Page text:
Staff Member

    Joined:
    Sep 11, 2013
    Messages:
    9,544
    Likes Received:
    22,401
    One of the little dogs that I work with finds the noise from a clicker far too aversive and shuts down so with her I click with my tongue which works really well with her.
    If I'm not using an actual clicker I use "yes" or tongue click...so long as you charge the marker with rewards it works the same.

    Clicker training is all about the timing...it is very easy to "mark" the wrong behaviour if your timing is off.
    For example when I started to teach a hand touch I accidentally marked for a nose "bop" instead of the actual touch so found it frustrating when trying to add duration. Once I worked out where I had gone wrong I started again making sure to mark the right behaviour.
    To work on timing I usually suggest a game when the dog isn't in the room and you are watching something pick a word that you want to target, get two pots one filled with treats and one empty and when the word is said you click and then transfer a treat from one tub to the other...keep doing this until you are clicking the instant the word is said :)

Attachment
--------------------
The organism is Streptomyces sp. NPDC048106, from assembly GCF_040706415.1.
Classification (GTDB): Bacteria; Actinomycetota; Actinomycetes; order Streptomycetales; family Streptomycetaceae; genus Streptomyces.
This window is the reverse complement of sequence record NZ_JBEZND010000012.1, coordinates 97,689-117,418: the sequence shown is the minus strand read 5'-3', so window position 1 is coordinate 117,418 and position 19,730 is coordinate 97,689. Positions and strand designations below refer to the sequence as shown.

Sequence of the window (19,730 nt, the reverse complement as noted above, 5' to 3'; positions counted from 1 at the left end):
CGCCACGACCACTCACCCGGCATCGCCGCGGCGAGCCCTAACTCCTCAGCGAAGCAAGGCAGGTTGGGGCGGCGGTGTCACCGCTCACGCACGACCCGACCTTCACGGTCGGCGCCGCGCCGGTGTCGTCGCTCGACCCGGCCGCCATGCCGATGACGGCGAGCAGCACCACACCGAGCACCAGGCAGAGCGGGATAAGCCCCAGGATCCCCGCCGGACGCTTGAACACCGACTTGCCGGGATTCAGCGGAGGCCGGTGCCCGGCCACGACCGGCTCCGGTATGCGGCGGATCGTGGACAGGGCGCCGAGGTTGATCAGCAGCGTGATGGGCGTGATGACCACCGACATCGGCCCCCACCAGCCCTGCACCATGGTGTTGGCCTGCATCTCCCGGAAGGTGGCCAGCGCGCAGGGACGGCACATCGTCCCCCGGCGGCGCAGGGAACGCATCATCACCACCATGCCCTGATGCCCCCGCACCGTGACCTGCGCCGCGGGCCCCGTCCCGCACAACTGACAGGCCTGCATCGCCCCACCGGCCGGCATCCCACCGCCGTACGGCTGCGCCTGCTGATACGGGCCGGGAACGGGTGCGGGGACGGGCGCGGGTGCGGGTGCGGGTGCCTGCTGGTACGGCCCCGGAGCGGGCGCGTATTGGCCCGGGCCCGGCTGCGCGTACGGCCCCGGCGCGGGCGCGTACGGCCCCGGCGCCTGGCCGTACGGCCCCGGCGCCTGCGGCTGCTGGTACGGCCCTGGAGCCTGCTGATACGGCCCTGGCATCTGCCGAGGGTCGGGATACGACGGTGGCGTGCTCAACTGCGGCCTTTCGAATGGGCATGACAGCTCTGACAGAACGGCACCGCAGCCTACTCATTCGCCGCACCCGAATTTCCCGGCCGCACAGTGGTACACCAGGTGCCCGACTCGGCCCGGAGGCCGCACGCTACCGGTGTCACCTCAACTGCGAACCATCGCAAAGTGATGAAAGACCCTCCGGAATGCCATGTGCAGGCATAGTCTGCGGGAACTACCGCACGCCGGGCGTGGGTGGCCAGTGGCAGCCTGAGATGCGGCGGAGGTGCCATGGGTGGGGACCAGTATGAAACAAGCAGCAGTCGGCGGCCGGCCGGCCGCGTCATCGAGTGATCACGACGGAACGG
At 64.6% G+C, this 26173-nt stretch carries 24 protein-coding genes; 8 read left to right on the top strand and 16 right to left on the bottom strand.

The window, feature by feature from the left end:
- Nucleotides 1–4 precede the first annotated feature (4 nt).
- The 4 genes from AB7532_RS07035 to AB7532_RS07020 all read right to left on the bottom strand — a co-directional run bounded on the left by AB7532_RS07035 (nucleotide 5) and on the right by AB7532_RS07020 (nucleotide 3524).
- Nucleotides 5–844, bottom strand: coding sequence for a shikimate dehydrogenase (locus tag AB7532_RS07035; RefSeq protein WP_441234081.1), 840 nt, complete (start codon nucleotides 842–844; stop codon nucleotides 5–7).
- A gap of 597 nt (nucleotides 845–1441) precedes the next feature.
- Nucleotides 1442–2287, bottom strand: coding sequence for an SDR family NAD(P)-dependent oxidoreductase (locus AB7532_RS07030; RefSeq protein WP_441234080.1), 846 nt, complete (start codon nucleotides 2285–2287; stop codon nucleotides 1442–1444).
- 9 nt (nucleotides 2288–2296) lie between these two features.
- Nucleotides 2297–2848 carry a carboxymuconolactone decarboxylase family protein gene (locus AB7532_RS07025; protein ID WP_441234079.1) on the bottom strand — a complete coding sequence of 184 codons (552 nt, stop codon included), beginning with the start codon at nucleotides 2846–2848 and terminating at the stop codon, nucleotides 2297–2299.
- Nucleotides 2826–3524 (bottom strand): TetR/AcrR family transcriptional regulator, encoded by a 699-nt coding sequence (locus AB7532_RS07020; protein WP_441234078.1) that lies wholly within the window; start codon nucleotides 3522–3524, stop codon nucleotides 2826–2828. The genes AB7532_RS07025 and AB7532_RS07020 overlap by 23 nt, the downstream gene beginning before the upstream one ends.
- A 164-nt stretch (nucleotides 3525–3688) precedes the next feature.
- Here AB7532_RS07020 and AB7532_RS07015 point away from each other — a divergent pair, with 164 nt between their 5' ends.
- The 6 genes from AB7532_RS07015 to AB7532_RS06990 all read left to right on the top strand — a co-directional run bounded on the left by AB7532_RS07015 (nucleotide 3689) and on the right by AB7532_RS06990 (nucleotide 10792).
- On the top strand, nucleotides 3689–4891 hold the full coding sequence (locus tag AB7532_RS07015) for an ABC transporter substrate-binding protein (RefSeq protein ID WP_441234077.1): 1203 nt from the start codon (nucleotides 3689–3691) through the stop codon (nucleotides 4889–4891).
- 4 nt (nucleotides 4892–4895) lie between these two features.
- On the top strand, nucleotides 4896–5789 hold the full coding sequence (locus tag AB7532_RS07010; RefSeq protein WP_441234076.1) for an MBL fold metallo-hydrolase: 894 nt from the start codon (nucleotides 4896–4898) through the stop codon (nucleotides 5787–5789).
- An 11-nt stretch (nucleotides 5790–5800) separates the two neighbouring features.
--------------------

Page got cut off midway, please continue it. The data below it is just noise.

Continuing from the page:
11. Picklelily

    Picklelily PetForums VIP

    Joined:
    Jan 2, 2013
    Messages:
    3,330
    Likes Received:
    2,008
    I love clicker training, I have used it to teach behaviours I wouldn't ever have managed any other way.

    My dog was scared of the clicker initially so I downloaded the free clicker app on my phone this had lots of softening options.

    I used that to load the clicker then moved on to a real clicker.

    Initially, I loaded my clicker and then just used it for trick training in the house and stuck to other methods outside of the house.
     
    Bugsys grandma likes this.
  12. Blaise in Surrey

    Blaise in Surrey PetForums VIP

    Joined:
    Jun 10, 2014
    Messages:
    2,808
    Likes Received:
    2,510
    I’ve always thought of clickers as a bit of a gimmick.... A swift “tkk tkk” with my tongue serves exactly the same purpose.
     
    lullabydream likes this.
  13. McKenzie

    McKenzie PetForums VIP

    Joined:
    Nov 22, 2010
    Messages:
    20,488
    Likes Received:
    20,393
    Yes it’s just a marker. Clickers have the benefit of being a consistent sound every time, but I imagine your noise is pretty consistent too. My ‘yes’ probably less so, but my dogs are smart enough to know it’s a marker ;)
     
    lullabydream and StormyThai like this.
  1. This site uses cookies to help personalise content, tailor your experience and to keep you logged in if you register.
    By continuing to use this site, you are consenting to our use of cookies.
    Dismiss Notice